Keith Sweatman, Takatoshi Nishimura, Kenichiro Sugimoto, Akira Kita
Nihon Superior Co., Ltd.
While a significant level of voiding can be tolerated in solder joints where electrical conductivity is the main requirement, voiding at any level severely compromises thermal conductivity. For example, in Light Emitting Diode (LED) lighting modules effective conduction of heat through the 1st level die attach to the substrate and then through the 2nd level attach to the heat sink is critical to performance so that voiding in the solder joints at both levels must be minimized. Voids in solder joints are the result of bubbles of gas that do not escape before the solder has solidified.
While there is the possibility that air can be entrapped in the bond area during the reflow of solder paste the gases in the bubbles are generally considered to come mainly from the flux medium, by volatilization of solvents, as by-products of activator reactions with metal oxides, and from decomposition of resins and other constituents. Whether these gases escape from the solder joint or remain as voids depends on many factors including joint area and geometry.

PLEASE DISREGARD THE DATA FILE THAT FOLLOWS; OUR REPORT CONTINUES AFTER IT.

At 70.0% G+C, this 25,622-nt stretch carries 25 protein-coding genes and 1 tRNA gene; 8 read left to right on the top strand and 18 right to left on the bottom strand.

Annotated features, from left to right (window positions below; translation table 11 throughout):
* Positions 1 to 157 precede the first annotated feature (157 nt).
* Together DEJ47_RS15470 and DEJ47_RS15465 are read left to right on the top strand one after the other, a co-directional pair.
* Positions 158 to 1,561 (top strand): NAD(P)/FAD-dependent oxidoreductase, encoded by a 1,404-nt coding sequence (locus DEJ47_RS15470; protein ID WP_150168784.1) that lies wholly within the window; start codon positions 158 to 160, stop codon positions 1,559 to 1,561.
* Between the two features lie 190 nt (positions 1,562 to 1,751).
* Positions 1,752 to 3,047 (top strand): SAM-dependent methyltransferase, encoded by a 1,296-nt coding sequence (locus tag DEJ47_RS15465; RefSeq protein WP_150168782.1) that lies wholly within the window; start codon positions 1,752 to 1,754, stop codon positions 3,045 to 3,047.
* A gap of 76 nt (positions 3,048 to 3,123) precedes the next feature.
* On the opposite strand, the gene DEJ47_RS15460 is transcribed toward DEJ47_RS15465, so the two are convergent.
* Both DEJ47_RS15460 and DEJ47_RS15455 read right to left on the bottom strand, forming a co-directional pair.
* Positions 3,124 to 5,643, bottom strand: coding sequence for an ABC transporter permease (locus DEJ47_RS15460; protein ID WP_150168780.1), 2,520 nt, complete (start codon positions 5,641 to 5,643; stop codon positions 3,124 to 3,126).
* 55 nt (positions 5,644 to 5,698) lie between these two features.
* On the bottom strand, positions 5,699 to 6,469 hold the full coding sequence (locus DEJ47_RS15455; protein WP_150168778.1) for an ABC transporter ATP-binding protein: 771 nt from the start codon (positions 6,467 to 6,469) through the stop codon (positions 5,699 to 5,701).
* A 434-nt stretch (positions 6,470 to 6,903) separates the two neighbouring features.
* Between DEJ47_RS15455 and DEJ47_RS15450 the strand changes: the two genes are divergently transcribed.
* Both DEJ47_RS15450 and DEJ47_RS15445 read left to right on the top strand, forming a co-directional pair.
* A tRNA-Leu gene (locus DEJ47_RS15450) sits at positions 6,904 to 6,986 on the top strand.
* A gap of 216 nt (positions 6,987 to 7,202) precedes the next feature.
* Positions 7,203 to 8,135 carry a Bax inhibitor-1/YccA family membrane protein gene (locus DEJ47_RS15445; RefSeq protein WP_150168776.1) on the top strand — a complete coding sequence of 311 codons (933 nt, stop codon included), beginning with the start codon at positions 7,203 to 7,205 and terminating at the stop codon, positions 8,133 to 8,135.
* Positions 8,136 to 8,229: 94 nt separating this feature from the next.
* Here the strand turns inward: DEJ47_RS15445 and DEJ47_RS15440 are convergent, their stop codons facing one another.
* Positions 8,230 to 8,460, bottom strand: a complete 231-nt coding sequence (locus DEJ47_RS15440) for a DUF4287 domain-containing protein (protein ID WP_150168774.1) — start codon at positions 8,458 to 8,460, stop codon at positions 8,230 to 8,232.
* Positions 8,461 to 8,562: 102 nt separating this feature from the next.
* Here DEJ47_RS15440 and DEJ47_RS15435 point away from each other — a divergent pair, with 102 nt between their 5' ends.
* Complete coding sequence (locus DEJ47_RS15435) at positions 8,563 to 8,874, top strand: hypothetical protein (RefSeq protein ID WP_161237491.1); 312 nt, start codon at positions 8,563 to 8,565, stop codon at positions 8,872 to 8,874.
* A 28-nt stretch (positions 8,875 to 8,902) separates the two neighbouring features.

Since areas of non-wetted substrate provide points of attachment for bubbles the solderability of the substrates and the activity of the flux are other factors that affect the incidence of voiding in the solder joint. Volatiles released during the time when the solder powder particles are melting and coalescing are the main source of bubbles so that the shape of the reflow profile can have a major effect on the incidence of voiding.
In this paper, the authors will review the factors that influence the incidence of voids in small and large area solder joints that simulate, respectively, the 1st and 2nd level joints in LED modules and discuss mitigation strategies appropriate to each level. They will also report the results of a study on the effect on the incidence of voids of flux medium formulation and the optimization of the thermal profile to ensure that most of the volatiles are released early in the reflow process.
While it is not possible to completely eliminate voids they can be minimized by a systematic approach based on recognition of the factors involved in the generation of voiding and their mitigation. In the study reported in this paper, the beneficial effects of the following factors were demonstrated with target voiding levels being achieved.
- modifying the formulation to minimize the release of volatiles during the part of the reflow profile when the solder is molten
- optimizing the formulation for reducing the surface tension of the solder
- maximizing the chance of escape from the molten solder by prolonged TAL
- vacuum treatment while the solder is molten
Incidentally, the benefit of a nitrogen atmosphere was confirmed.
Initially Published in the IPC Proceedings